I grew up in a very caring and loving environment. Never really heard people around me dissing on skincolor like talkin bout. And never had a preference myself– the closest i came was in the 5th grade one time. We were doing a play and had to hold hands, and i didnt want to hold this one black girl's hand because she had hard rough ashy skin– all she needed was some lotion.

    So, speaking anecdotically, colorism has been a non-issue in my life, and I couldn't watch Dark Girls without laughing every 10 minutes. This morning I texted my sister to ask if I'm considered light skinned. Apparently I am. Who knew?

    All I know is that I like girls with proportionally large bottoms. And like Big Pun said, "I regulate every shade of that…"

  • http://mssexydanielle.blogspot.com/ Danielle

    As a dark-skinned woman, I honestly couldn't really relate to the documentary, although I thought some of the dialogue in it is necessary. In terms of dating, I really don't have a preference when it comes to color, and I haven't had an issue with attracting men because of my skin tone. I'm a sexy chocolate chick! LOL…but seriously, I think the only way the issue will go away is by changing the mindset of our young people, and teaching them to love themselves, regardless of the messages they receive from society, the media, etc. I actually just wrote a post on my blog about this very same issue: http://mssexydanielle.blogspot.com/
    My recent post Straight from a "Dark Girl's" Mouth

  • Dontgetcrazyyy

    I'm a dark skinned woman from a family of other dark skinned women. But (in all humility) we're cute, so we all get treated as such from all races/colors. It's no sitting in a corner while all the light skin girls get chose. It's none of that. I've gone out with my lighter friends, and I receive about equal attention unless they're butt or breasts were exponentially bigger or they are pretty too.

    Have I heard guys say they don't like dark skin girls? Yes. But guys say they don't like fake hair, booties, and breasts, yet love KING models. I'm not hurt by it. There's a lot of white guys who prefer blondes to brunettes. It's not a big deal. I don't pine after people who aren't interested in me. Also, guys usually do the initial approaching. So if they're approaching, I assume that they don't have a problem with girls who look like me.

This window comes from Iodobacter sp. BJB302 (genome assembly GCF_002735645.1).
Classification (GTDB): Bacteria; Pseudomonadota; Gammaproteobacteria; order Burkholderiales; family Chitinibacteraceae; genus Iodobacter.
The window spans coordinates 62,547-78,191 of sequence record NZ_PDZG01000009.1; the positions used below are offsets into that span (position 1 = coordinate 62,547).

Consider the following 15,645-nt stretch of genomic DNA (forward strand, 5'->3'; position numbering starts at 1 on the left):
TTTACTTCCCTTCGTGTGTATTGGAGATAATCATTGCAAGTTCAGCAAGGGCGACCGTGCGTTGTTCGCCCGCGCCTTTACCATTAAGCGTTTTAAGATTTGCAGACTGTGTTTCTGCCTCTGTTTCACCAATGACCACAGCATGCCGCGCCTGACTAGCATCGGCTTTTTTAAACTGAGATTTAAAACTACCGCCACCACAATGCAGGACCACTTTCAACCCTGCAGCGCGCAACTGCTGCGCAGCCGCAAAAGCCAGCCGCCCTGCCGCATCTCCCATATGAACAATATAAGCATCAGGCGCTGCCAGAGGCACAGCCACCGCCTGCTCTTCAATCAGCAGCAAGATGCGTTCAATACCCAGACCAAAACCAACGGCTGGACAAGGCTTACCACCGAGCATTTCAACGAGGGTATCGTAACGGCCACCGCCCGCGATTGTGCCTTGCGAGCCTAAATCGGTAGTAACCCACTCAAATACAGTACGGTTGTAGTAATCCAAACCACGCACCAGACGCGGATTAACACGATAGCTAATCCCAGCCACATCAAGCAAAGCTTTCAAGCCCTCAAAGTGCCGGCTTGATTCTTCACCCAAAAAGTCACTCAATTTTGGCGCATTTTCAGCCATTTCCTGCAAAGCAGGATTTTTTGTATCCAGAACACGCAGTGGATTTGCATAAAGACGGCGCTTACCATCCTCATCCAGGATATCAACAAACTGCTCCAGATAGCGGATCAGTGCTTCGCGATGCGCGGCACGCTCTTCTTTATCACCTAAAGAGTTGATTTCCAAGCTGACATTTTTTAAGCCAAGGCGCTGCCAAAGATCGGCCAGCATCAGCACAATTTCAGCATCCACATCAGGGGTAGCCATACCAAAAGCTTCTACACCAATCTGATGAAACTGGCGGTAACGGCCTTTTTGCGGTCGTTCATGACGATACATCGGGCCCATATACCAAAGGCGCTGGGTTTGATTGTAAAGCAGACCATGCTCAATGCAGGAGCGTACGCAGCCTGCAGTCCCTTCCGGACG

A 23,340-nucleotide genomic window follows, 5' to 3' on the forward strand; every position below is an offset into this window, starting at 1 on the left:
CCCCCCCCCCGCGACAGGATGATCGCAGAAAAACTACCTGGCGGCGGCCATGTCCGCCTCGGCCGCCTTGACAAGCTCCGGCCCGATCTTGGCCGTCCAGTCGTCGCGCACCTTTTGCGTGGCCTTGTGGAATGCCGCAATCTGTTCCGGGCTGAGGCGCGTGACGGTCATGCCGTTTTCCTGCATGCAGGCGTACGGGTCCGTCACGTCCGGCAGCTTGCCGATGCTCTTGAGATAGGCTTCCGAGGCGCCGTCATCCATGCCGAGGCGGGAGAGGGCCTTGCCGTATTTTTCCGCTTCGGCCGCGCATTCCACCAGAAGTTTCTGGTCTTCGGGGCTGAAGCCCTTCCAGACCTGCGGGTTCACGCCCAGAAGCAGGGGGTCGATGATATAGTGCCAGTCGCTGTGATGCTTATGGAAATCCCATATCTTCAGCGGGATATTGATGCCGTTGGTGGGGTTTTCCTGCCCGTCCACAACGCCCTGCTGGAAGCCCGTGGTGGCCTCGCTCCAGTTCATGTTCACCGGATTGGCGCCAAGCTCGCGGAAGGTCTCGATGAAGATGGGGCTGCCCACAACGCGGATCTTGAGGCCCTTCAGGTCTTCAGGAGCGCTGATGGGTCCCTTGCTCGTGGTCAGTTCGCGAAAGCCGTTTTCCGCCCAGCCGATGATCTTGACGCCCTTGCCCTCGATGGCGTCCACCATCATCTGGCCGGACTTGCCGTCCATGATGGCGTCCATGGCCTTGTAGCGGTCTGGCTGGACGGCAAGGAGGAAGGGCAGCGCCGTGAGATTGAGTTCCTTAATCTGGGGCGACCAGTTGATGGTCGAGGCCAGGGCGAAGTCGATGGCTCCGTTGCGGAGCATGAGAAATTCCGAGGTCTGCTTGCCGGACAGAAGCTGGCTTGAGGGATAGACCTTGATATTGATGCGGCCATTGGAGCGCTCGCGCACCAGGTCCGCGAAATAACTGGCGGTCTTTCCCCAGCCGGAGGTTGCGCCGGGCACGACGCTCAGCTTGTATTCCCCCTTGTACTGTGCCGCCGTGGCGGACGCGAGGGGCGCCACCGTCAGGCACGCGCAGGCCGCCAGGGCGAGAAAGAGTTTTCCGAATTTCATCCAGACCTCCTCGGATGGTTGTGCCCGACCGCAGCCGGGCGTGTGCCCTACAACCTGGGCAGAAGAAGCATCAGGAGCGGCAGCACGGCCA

I will say that there have been guys (who at some point dated or tried to date me) who tried to pull the dark-skin vs. light-skin card when they get mad or are with their homeboys, but nobody that I actually liked or who I didn't later discover to have serious personality issues. But I assume something like that has happened to most men and women when involved with rude people. A guy citing your weight (too big, too skinny), or a female bringing up your low income, low status, chexual performance. People just try to bring up what they feel like may be your insecurities when they get mad.

    I sound a little indignant. Which may not help with the "angry dark skinned girl" stereotype. Lol. And maybe I'm in denial, but it just isn't as big of a deal as it's made out to be. I do think the best solution would be just stop talking about it so much.

  • http://glippost.wordpress.com DarrkGable

    1. Much bigger landslide victories if Chellie-O was a redbone.

    2. Definitely. The prime example for years was Betty Shabazz. Now it's Michelle Obama.

    3. Shades never factored into the my choices of women when I dated. Truthfully, the skin tone of the women in my family, particularly my mother, played a bigger subconscious role in the skin tone of women I dated.